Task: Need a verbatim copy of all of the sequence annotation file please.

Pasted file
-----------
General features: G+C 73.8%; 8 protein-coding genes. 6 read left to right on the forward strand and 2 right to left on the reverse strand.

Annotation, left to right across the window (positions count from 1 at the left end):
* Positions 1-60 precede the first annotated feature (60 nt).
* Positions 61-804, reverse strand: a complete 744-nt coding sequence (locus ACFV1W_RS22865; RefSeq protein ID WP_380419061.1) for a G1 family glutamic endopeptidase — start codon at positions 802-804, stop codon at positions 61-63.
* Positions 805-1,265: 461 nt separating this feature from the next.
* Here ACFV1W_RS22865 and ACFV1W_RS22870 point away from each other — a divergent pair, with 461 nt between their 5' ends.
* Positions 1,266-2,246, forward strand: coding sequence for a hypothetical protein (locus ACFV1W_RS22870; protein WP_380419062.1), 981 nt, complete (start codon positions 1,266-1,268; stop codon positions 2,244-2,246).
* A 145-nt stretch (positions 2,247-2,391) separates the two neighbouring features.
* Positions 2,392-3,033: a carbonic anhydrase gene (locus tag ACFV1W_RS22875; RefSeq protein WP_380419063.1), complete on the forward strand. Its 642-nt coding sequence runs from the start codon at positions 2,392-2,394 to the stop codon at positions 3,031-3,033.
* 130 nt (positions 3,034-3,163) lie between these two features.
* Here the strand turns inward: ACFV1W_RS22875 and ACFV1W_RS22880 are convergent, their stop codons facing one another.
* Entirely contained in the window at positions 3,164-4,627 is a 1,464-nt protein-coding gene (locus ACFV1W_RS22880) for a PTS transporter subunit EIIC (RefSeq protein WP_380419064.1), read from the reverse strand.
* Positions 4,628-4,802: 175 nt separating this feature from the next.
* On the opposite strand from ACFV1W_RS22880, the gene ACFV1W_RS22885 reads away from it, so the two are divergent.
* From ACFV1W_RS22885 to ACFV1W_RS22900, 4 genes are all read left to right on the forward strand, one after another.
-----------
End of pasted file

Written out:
General features: G+C 73.8%; 8 protein-coding genes. 6 read left to right on the forward strand and 2 right to left on the reverse strand.

Annotation, left to right across the window (positions count from 1 at the left end):
* Positions 1-60 precede the first annotated feature (60 nt).
* Positions 61-804, reverse strand: a complete 744-nt coding sequence (locus ACFV1W_RS22865; RefSeq protein ID WP_380419061.1) for a G1 family glutamic endopeptidase — start codon at positions 802-804, stop codon at positions 61-63.
* Positions 805-1,265: 461 nt separating this feature from the next.
* Here ACFV1W_RS22865 and ACFV1W_RS22870 point away from each other — a divergent pair, with 461 nt between their 5' ends.
* Positions 1,266-2,246, forward strand: coding sequence for a hypothetical protein (locus ACFV1W_RS22870; protein WP_380419062.1), 981 nt, complete (start codon positions 1,266-1,268; stop codon positions 2,244-2,246).
* A 145-nt stretch (positions 2,247-2,391) separates the two neighbouring features.
* Positions 2,392-3,033: a carbonic anhydrase gene (locus tag ACFV1W_RS22875; RefSeq protein WP_380419063.1), complete on the forward strand. Its 642-nt coding sequence runs from the start codon at positions 2,392-2,394 to the stop codon at positions 3,031-3,033.
* 130 nt (positions 3,034-3,163) lie between these two features.
* Here the strand turns inward: ACFV1W_RS22875 and ACFV1W_RS22880 are convergent, their stop codons facing one another.
* Entirely contained in the window at positions 3,164-4,627 is a 1,464-nt protein-coding gene (locus ACFV1W_RS22880) for a PTS transporter subunit EIIC (RefSeq protein WP_380419064.1), read from the reverse strand.
* Positions 4,628-4,802: 175 nt separating this feature from the next.
* On the opposite strand from ACFV1W_RS22880, the gene ACFV1W_RS22885 reads away from it, so the two are divergent.
* From ACFV1W_RS22885 to ACFV1W_RS22900, 4 genes are all read left to right on the forward strand, one after another.